The canal consists of artificial lakes, several improved and artificial channels, and three sets of locks. An additional artificial lake, Alajuela Lake, acts as a reservoir for the canal. The canal works entirely by gravity - no pumps are used to fill and empty the locks.

Above: The Bridge of the Americas (Pacific side) which connects the two American continents.

The first lock system we arrived at was the 1.1 mile long Miraflores lock system, which lifts vessels 16.5 metres above sea-level (see first photo). After the first lock, we entered the artificial Miraflores Lake before heading towards the second of the three locks - the Pedro Miguel Lock. This is the last part of the ascent, with a lift of 9.5 metres to the main level of the canal.

Above: The Pedro Miguel Lock seen from the Miraflores Lake, with the Centennial Bridge in the distance.

Above: The view from the back of the Zuiderdam of the Pedro Miguel Lock.

At the locks, small vehicles known as Mules guide the ships through the locks. They do not actually pull ships - the ship sails under its own power but they prevent the ship from scraping against the side of the locks.

Above: A Mule. Three on each side guided the Zuiderdam through each lock.

The first attempt to construct a canal began in 1880 under French leadership, but was abandoned after 21,900 workers died, largely from disease and landslides. The United States launched a second effort, incurring a further 5,600 deaths but succeeding in opening the canal in 1914.

Above: Looking back at the Pedro Miguel Lock with the Miraflores Lock in the distance.

Above: The Holland America photography team was on hand to capture every moment.

After the first two locks, we passed through the Gaillard Cut which slices 7.8 miles through hillside of the continental divide at an altitude of 26 meters, passing under the Centennial Bridge (built to ease traffic on the Bridge of the Americas.

Above: The cut-away hillside. The tiered design helps to prevent landslides.

As we continued along the Canal, we passed the Chagres River, a natural waterway which merges into Lake Gatun. This is an artificial lake formed by the building of the Gatun Dam, which carries vessels 15 miles towards the final set of locks.

Above: The Gatun Locks

Finally, the Gatun locks, a three-stage flight of locks 1.2 miles long, drop ships back down 26 metres to sea level. We raced a Celebrity Cruise ship through the lock as all of the locks have two channels which can operate in either direction.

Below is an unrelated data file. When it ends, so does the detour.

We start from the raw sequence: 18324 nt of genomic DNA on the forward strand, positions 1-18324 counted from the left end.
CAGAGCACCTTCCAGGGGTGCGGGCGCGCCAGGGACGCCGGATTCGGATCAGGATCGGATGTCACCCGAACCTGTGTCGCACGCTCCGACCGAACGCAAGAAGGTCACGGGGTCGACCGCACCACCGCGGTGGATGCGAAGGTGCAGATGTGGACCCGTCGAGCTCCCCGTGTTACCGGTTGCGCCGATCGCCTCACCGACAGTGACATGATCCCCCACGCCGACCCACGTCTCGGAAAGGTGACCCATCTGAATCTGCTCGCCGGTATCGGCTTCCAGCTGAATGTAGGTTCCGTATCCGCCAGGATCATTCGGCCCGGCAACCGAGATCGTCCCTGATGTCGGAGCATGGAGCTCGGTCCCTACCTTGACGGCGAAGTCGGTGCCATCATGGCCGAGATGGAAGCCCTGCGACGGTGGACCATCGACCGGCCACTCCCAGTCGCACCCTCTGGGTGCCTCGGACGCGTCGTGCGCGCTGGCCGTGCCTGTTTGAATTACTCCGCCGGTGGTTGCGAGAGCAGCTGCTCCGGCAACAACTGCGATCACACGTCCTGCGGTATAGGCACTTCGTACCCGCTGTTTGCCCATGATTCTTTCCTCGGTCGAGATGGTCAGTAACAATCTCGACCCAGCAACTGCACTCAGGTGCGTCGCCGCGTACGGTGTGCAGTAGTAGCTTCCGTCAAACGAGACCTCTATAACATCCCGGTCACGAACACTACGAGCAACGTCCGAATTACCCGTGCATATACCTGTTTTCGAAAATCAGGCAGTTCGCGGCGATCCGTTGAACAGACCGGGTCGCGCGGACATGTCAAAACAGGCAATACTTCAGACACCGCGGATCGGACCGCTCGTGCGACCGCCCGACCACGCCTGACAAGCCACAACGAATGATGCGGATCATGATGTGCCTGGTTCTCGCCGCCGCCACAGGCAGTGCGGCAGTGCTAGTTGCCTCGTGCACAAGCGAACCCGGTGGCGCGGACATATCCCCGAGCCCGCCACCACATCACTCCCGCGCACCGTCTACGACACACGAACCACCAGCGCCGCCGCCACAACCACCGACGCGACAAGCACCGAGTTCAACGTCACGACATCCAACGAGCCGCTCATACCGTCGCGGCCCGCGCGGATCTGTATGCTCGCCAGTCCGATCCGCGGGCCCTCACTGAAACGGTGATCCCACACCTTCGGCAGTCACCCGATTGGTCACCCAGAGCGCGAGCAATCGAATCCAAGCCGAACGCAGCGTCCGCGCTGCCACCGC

Above: A Mule descending the Gatun Locks.

You may be interested to know about fees for transiting the Canal. Cruise ships, pay a rate based on the number of passengers that can be accommodated in permanent beds. The most expensive regular toll for canal passage to date was charged on May 16, 2008 to the Disney Magic, which paid US $331,200. The least expensive toll was 36 cents to American adventurer Richard Halliburton, who swam the canal in 1928!

Above: Mules parked up at the base of the Gatun Locks.

As we passed through the Canal, we saw and heard lots of wildlife including monkeys and crocodiles. I'll try to get some photos of these next time we enter the Canal!

Above: Looking back at the Gatun Locks from the Atlantic side. You can see the different water levels and if you look closely you can also see cars passing underneath the nearest lock; there is a road bridge beneath the locks which swings open when ships pass though!

The size of the locks determines the maximum size of ships allowed passage. Because of the importance of the canal to international trade, many ships are built to the maximum size allowed. These are known as Panamax vessels.

Above: Both the Zuiderdam and the Celebrity ship are Panamax Vessels!

Because ships are being built to bigger sizes than the Panamax measurements, a project was started in 2006 for a Third lock lane project which will create larger locks, and deeper and wider channels, allowing bigger ships to transit. I'll show you some pictures of construction in a later post. Thanks for reading - I hope you enjoyed the Panama Canal!